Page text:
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Home News and Update Year 2011 War Against Cancer Stumbles at First Hurdle: Detection

War Against Cancer Stumbles at First Hurdle: Detection

Times of India
25 April 2011
By Malathy Iyer
Mumbai, India

War Against Cancer Stumbles at First Hurdle: Detection
The war against cancer is a long way from being won. This general perception is underlined when one sees the chaos in the first stage of the war – screening for cancer.

Studies conducted in the US claim that screening and early detection, especially before the disease’s symptoms start showing, could reduce cancer deaths by a third. But the moot question is when should a healthy person start bothering about cancer? Given India’s rising cancer graph, the question assumes significance. There are about 2.5 million cancer cases in the country at any given time, with over 8 lakh new cases and 3 lakh deaths each year.

While one visit to a cardiologist could help settle doubts, there are no such easy answers for cancer. The battle against cancer falters at the first step: early detection. Dr Surendra Shastri, who heads the preventive oncology department at Tata Memorial Hospital, says, "Unfortunately, there is no a single test or scan that people can undergo for cancer."

Many city hospitals and labs in the city offer cancer diagnostic packages, costing over Rs 5,000 each. They include a physical exam, ultrasound imaging and biomarker blood tests. But not all tests are foolproof. For example, a CA–125 test could indicate only the possibility of whether a woman has cervical cancer.

Doctors say biomarkers cannot be taken as the reveal–all test. "Biomarkers can at best be considered for diagnostic purposes. Their use for screening is way too expensive and likely to raise several ethical issues,’’ said Shastri. Experts say biomarker tests could cause emotional turmoil.

A person undergoing a biomarker test for liver cancer could have elevated levels of this protein for other reasons and not because s/ he has liver cancer. On the positive side, there are some cancers that have good screening mechanisms, namely mammography for breast cancer or the pap smear test for cervical cancer. "Screening can also be done for the oral cavity, prostate and colon to detect early or pre–invasive stages of cancer," said a doctor.

The Tata Memorial Hospital has been working on a pilot project for breast, cervical and oral cancer screening in the Ratnagiri and Sindhudurg districts. "This programme, supported by the Department of Atomic Energy, has screened over 70% and 50% of the eligible populations of Ratnagiri and Sindhudurg, respectively, since 2003, treating over 1,200 cases till date,’’ said Shastri, who is the programme’s chief investigator. This drive has resulted in cost–effective screening methods. The work has been published in medical journals.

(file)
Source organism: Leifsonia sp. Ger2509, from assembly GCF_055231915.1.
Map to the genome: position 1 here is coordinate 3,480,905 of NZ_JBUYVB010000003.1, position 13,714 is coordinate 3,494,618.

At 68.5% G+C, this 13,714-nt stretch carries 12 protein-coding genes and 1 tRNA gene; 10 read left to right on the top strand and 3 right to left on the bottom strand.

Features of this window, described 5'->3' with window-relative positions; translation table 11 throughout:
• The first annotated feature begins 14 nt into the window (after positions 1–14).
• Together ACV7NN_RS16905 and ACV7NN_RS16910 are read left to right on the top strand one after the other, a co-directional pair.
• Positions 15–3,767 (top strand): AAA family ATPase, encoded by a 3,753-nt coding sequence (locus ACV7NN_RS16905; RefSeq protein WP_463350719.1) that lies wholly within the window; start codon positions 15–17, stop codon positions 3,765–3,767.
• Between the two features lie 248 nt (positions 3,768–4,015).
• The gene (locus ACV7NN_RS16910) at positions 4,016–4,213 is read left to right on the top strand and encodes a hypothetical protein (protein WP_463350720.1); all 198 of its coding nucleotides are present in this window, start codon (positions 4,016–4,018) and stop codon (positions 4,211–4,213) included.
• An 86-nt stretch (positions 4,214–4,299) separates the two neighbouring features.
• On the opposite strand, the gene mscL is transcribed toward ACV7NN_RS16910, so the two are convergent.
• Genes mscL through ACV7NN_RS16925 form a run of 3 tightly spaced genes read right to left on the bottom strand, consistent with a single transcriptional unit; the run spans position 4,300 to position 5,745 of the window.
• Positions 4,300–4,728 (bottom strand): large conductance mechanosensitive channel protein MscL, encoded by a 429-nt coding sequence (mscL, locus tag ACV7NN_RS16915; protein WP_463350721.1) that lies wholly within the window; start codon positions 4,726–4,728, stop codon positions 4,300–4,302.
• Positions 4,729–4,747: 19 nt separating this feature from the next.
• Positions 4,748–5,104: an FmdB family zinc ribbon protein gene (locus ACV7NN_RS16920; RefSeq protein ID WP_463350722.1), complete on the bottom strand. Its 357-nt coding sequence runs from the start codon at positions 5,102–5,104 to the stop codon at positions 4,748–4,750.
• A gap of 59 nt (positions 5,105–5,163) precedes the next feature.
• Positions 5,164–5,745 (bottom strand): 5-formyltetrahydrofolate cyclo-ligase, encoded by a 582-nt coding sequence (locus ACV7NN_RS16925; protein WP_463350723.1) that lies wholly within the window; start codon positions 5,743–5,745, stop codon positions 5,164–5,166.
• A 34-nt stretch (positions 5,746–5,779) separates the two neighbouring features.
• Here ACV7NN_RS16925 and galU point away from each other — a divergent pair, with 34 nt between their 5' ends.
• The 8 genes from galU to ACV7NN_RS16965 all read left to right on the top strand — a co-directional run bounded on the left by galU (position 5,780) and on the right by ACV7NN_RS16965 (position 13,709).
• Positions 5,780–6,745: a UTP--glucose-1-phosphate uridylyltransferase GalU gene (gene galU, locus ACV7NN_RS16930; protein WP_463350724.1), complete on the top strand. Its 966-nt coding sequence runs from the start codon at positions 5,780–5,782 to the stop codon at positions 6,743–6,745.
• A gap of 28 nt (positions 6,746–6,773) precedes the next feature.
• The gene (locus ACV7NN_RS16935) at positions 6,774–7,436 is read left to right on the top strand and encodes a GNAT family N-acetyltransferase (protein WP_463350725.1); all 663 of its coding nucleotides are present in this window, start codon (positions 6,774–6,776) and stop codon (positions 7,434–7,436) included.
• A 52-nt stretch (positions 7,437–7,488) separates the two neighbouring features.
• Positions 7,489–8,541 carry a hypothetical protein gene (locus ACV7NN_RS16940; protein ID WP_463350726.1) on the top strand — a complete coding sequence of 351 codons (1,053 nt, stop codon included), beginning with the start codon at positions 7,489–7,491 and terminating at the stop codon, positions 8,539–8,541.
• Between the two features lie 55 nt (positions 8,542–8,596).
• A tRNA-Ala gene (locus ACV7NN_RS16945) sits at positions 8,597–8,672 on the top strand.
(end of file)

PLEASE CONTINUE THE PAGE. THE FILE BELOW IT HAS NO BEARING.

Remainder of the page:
Cancer specialist Dr Arvind Kulkarni, who is associated with the NGO Indian Cancer Society, recommends a urine test that recently became available in India. "If a doctor suspects a patient has cancer, he or she could recommend the URC test, which is efficient in detecting abnormal cells in the urine,’’ he said. The test doesn’t reveal where the cancer is, but provides a starting point for further investigations.

Families in which cancer is genetic are often asked to undergo annual checks and blood tests. Dr Kulkarni’s book, ‘War Against Cancer’, mentioned the anti–malignin antibody screen test, but this blood test is no longer available in India. Many cancer practitioners are against such tests.

Shastri said, "Similar tests are often marketed in India. I would not touch them since the harm done by these tests are far greater than the benefits. They are not site–specific and do not diagnose the stage of the disease. Furthermore, all of us have some abnormal cells somewhere in our bodies." In other words, they may not be foolproof.

Cancer screening received a jolt last year when Richard Ablin, who developed the prostate–specific antigen (PSA) test 40 years ago, said he regretted developing it. "PSA testing can’t distinguish between the two types of prostate cancer, the one that will kill you and the one that won’t,’’ he said, recommending that the test be scrapped.

A tome written in 1973 by two doctors from Parel’s KEM Hospital also don’t offer much hope. Dr Manu Kothari and Dr Lopa Mehta, while tracing the history of cancer, summed up in ‘The Nature of Cancer’ that the disease was incurable. Thirty–eight years later, Kothari still believes so. He told TOI, "For 5,000 years, mankind has learnt nothing about how to defeat cancer.’’ A website set up recently on the basis of their book ominously states that "early detection is a myth".

Testing Times
  • There are reliable tests for early detection of some cancers (breast cervical), but there is no foolproof screening for most cancers
  • For example, the presence of AFP, biomarker for liver cancer, could be to other cancers or even conditions pregnancy or hepatitis
  • People can face unnecessary anx due to ‘false–positive’ results

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